Adaptability – Every job has issues. Materials didn’t arrive on time so you had to find something else, or a client changes their order halfway through production and you’ve had to find a way to change what’s already in the works to something else, or perhaps a report that was due three weeks from now is suddenly required for an audit and you have to rearrange your schedule to get it done. Maybe someone has called in sick and you have to find a way to cover the shift, or perhaps its just a simple thing like finding out the boss wants something done a little different and figuring out how to do it. Learning what you can about the issue, and finding a way to make it work out is a skill we’ve all picked up, and it’s a skill that’s used every day in the MES. Things come up that you’ll have to be prepared to accept and go along with. A storyteller, for example, might have planned his entire game out and thought of every possible route the players could take to the goal, but then suddenly they come up with something he hadn’t thought of or they’ve taken it entirely the wrong direction. Instead of just telling them no, he takes what they’re doing and puts it to his advantage, using the new information to build an even more colorful story. By taking a new idea and running with it, and making it work out despite the issues, we learn to be adaptable.
Time Management – This is a topic that everyone needs, and touches on all of the previous items. In every job we have things that need to be done, some of them in the same time period, but without a little planning everything will fall apart. When you’re working in a kitchen and you have ten items to cook, you don’t do them one at a time, but you throw the cookies in the oven and start the frosting in the machine. If you start the frosting first and then bake the cookies, then your frosting goes stale before the cookies are done. If you have a report to do, and copies to make, an efficient worker would start the copies and finish the report while he’s waiting for the job to finish. Plenty of officer positions have things that need to be done in a similar manner, whether it be putting out plotkits each month, planning and setting up for events, or simply managing the time of your players while running a game so everyone is busy and having fun. Everyone has had experience with planning their day to get the most done, and it’s a skill that any officer position requires. In fact, its important enough an entire document on Time Management is found in the 100s section of our Officer Education.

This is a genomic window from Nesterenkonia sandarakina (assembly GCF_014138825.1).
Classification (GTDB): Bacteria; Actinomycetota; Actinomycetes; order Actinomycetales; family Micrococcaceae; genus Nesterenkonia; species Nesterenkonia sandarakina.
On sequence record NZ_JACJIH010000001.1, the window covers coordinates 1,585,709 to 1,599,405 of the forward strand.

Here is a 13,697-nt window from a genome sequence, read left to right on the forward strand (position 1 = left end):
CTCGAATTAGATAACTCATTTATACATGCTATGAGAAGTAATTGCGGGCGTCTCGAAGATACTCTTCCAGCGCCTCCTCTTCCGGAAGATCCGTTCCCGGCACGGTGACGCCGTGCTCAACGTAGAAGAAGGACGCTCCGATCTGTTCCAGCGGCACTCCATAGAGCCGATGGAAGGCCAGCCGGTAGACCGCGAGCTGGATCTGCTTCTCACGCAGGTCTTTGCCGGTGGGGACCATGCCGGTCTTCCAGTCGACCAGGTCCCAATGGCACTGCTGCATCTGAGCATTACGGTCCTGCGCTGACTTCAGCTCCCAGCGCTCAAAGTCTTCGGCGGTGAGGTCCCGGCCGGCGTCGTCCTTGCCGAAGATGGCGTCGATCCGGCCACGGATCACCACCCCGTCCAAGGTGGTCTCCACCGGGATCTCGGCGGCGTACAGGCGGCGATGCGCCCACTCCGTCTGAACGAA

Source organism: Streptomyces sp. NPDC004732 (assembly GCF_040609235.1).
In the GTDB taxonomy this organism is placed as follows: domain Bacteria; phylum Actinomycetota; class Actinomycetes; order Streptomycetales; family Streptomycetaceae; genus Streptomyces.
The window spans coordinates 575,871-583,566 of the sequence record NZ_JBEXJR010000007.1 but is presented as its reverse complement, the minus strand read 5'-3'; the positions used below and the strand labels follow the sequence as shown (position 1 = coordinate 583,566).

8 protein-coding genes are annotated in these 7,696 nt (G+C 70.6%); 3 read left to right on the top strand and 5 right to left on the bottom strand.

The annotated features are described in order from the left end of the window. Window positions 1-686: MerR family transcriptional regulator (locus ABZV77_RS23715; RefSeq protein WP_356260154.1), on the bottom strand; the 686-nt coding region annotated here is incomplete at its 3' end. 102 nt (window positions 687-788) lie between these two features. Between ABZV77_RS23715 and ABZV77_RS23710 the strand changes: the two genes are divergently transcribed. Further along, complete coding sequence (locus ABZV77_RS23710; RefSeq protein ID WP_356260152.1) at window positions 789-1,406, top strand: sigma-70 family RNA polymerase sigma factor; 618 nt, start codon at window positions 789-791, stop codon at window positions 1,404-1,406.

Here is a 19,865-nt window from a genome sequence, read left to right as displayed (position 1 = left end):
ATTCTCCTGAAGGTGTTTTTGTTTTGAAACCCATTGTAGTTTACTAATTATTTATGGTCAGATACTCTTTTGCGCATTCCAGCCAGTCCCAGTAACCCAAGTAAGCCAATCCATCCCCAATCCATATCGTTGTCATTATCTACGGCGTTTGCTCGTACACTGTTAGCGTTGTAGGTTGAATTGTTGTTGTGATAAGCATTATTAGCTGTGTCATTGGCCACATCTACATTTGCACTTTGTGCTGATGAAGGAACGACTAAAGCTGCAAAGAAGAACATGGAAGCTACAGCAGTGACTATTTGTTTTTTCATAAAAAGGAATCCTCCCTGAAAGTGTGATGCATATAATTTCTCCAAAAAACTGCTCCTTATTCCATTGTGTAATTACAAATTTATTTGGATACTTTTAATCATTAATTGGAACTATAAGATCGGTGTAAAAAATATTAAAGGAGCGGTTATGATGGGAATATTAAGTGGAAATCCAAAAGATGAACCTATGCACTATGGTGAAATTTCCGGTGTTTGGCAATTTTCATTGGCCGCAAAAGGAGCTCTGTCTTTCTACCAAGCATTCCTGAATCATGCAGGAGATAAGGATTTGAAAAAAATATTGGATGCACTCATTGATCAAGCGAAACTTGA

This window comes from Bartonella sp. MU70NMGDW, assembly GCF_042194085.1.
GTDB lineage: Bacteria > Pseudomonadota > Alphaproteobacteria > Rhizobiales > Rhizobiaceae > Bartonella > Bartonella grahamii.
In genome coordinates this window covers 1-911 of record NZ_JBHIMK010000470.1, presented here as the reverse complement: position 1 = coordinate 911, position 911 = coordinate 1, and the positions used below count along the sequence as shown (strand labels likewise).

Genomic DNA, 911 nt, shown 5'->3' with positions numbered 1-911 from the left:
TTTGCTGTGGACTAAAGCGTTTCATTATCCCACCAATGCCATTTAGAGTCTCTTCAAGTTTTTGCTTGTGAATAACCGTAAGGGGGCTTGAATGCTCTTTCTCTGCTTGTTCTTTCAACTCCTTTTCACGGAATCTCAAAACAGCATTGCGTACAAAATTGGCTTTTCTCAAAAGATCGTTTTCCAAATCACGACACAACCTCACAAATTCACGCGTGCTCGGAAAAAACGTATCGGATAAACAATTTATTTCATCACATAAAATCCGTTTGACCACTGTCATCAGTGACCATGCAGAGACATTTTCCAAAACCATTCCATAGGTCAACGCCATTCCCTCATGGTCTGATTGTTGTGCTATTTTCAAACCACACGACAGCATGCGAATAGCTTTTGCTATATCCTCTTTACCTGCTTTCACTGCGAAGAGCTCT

Technical Skills and Experience
There are also positions that require some experience that can be gained through working in lower offices of our club. A member who’s not sure how to be a coordinator can take on an Assistant Coordinator position and learn from the current Coordinator about what the job requires. The same experience will work for becoming a storyteller or filling some of the administrative offices. With some time and dedication to the club, more volunteer opportunities that were previously out of reach will suddenly be well within your grasp.
No matter what you do in life, the Mind’s Eye Society can use your talents. Whether a Coordinator, a Storyteller, a plot writer, or an event planner. You can volunteer to hand out fliers, or act as an intergroup liaison during planning for a major event. If you’ve ever wanted to volunteer for an office in the MES, then don’t be afraid to apply. Read over the other education documents in the 100 series, learn a little bit about what it takes, and remember that you’ve probably already learned these skills, its just a matter of applying them.